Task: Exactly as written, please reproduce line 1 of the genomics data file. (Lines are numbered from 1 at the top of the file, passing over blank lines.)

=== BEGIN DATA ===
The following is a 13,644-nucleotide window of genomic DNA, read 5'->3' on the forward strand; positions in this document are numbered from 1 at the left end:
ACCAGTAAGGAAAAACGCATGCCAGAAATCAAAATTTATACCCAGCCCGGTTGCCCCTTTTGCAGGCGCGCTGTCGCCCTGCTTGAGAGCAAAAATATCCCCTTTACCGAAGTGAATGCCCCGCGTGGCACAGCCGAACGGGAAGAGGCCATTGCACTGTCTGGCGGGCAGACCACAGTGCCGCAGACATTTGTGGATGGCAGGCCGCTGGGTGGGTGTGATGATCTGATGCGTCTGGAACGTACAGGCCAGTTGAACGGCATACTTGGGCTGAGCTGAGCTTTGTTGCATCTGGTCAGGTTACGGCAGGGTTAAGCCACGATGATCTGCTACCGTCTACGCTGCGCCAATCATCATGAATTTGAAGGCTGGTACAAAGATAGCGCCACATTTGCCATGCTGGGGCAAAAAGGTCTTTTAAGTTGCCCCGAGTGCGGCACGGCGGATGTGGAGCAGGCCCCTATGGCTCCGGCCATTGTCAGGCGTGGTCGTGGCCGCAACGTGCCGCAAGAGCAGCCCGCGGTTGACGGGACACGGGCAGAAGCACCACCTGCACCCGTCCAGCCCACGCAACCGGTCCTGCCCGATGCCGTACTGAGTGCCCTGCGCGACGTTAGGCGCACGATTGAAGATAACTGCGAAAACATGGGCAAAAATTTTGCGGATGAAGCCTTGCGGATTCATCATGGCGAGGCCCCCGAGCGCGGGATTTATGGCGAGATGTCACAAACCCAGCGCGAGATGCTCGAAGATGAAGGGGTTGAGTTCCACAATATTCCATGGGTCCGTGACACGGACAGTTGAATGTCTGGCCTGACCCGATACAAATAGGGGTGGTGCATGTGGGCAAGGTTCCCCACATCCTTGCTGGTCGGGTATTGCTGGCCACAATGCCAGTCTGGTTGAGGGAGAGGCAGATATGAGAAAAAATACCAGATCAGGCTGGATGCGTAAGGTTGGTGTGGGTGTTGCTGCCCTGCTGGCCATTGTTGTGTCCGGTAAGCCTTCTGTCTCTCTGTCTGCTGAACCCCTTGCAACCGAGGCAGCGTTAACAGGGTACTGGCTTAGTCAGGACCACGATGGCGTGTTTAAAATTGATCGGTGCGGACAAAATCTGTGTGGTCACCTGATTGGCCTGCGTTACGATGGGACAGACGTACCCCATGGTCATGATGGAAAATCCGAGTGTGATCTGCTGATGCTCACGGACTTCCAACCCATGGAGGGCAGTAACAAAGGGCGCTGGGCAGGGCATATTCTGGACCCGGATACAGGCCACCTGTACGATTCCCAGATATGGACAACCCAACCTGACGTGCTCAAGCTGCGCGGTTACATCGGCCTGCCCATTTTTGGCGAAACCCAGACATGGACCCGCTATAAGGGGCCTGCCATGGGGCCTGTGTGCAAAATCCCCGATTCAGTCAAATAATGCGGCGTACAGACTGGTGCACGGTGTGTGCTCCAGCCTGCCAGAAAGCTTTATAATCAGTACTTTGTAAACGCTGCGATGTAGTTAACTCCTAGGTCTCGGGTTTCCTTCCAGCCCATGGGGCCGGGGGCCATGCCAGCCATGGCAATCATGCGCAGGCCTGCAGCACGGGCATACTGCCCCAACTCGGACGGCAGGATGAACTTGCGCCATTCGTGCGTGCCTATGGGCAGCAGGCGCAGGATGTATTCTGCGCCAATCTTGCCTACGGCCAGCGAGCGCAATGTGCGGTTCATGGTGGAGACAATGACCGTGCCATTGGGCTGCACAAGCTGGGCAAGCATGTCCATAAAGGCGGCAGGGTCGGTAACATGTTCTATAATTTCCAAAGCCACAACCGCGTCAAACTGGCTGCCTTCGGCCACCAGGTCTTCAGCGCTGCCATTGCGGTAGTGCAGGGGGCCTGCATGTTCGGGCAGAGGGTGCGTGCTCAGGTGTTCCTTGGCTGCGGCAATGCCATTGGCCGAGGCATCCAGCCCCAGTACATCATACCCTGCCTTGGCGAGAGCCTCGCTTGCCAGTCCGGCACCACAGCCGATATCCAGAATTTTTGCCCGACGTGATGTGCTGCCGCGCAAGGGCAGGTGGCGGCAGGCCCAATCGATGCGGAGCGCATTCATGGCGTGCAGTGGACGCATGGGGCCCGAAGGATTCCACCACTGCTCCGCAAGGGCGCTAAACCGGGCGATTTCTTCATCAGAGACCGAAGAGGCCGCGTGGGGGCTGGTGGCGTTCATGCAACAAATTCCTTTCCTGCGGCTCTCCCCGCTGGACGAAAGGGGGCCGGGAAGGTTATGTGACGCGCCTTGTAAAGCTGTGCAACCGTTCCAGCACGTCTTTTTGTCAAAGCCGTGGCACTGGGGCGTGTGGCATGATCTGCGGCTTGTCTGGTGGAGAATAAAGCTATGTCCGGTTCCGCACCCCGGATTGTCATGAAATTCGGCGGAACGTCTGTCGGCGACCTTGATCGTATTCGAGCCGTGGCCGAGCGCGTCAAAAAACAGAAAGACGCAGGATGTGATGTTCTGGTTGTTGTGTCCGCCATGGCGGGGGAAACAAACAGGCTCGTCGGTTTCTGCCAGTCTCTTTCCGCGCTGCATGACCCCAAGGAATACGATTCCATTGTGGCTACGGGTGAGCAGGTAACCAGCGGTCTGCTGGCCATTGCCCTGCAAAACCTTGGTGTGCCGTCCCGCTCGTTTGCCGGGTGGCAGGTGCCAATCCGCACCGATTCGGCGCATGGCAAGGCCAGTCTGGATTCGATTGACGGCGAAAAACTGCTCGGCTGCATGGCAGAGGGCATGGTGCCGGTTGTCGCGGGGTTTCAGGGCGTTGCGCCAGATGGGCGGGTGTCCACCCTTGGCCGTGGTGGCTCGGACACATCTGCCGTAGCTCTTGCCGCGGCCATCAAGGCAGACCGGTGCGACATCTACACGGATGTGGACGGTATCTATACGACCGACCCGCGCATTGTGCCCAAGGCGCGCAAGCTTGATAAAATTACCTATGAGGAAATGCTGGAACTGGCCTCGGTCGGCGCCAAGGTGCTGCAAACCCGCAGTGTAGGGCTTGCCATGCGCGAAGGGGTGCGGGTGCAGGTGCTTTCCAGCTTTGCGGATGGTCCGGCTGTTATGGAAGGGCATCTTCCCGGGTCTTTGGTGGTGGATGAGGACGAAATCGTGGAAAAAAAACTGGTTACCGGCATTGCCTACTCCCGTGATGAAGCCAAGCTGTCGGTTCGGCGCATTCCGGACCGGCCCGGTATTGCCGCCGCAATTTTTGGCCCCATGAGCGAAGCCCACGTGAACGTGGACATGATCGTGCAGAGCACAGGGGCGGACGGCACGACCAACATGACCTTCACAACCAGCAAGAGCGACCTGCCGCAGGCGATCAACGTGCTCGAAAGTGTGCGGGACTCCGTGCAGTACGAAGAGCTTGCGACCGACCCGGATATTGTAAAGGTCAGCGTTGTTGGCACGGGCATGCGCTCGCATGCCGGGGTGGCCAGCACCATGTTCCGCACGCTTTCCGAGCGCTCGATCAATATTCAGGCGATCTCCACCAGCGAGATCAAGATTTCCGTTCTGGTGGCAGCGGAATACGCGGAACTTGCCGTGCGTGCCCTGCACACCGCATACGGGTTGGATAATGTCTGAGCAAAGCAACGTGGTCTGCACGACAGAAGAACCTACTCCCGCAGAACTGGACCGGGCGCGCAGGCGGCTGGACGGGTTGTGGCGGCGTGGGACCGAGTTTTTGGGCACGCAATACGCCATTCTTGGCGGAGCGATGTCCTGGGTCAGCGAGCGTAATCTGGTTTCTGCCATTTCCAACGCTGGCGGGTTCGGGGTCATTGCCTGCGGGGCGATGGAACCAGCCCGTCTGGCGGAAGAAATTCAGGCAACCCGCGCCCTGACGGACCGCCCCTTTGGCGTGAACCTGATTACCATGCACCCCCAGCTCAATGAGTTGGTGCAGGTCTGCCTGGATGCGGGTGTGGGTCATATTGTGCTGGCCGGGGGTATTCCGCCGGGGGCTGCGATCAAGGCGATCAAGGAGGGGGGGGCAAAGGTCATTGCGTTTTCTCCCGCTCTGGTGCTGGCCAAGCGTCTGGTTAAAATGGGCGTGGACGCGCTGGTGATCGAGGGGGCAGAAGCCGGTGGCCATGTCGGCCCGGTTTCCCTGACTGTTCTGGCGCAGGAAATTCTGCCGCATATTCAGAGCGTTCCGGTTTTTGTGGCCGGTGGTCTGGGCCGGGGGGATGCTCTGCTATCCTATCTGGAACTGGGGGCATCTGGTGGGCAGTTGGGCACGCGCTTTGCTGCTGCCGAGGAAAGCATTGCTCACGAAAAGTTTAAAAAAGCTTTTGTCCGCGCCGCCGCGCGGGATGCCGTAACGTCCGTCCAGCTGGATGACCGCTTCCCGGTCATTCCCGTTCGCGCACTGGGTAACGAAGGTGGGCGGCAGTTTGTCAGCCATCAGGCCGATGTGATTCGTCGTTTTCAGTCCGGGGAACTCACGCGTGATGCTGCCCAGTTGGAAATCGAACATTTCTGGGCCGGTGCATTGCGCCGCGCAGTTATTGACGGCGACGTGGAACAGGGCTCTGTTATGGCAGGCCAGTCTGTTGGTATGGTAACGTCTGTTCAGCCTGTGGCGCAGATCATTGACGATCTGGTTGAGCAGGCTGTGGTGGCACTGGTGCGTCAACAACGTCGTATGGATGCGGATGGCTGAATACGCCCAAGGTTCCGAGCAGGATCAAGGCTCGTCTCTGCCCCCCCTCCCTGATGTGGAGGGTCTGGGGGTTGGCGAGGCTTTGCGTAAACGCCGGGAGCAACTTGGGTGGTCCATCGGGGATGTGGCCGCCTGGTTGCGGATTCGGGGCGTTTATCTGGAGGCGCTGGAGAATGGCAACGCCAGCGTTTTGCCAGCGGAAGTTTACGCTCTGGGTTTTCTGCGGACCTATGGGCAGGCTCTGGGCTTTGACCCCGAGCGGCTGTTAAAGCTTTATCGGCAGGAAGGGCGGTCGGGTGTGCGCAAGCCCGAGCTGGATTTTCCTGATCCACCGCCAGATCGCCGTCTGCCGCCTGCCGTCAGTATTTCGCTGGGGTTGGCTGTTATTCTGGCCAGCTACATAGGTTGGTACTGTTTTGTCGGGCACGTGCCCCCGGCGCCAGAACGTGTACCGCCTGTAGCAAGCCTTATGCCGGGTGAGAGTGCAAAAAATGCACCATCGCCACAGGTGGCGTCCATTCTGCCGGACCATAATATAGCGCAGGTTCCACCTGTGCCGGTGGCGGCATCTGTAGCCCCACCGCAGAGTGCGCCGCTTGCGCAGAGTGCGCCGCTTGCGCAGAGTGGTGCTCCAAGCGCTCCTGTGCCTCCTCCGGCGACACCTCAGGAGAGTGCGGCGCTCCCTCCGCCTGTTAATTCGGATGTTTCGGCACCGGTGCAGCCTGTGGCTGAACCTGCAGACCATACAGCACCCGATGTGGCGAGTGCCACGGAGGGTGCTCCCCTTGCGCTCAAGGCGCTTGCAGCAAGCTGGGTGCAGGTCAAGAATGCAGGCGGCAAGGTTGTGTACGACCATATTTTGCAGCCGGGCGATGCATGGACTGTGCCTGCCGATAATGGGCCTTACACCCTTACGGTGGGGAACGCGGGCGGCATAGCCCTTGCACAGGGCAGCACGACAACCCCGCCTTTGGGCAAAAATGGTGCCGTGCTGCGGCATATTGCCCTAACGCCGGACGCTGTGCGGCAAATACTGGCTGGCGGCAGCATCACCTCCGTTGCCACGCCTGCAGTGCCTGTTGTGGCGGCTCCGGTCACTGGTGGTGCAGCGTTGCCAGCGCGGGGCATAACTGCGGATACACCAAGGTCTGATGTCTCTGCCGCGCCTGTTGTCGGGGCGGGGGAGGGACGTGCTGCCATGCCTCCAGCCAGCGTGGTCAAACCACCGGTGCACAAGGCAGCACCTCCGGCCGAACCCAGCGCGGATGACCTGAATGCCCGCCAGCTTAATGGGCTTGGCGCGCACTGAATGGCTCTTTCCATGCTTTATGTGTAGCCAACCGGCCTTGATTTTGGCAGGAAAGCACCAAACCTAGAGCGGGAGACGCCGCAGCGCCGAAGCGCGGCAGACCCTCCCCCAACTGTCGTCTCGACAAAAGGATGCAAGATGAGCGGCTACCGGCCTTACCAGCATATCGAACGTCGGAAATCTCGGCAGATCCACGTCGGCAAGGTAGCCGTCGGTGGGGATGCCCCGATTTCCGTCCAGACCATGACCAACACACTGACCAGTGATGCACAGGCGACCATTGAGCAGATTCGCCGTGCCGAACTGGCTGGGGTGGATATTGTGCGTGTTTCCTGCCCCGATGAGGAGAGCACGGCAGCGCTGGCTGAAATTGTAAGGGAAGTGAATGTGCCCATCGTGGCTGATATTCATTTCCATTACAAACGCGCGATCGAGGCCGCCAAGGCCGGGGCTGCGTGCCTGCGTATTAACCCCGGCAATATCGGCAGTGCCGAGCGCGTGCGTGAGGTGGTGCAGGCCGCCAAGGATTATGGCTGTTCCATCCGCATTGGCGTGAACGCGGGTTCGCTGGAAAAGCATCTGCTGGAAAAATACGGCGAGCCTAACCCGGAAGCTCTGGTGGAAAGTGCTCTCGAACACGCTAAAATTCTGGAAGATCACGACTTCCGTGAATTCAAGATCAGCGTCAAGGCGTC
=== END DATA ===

The following is a 13,644-nucleotide window of genomic DNA, read 5'->3' on the forward strand; positions in this document are numbered from 1 at the left end: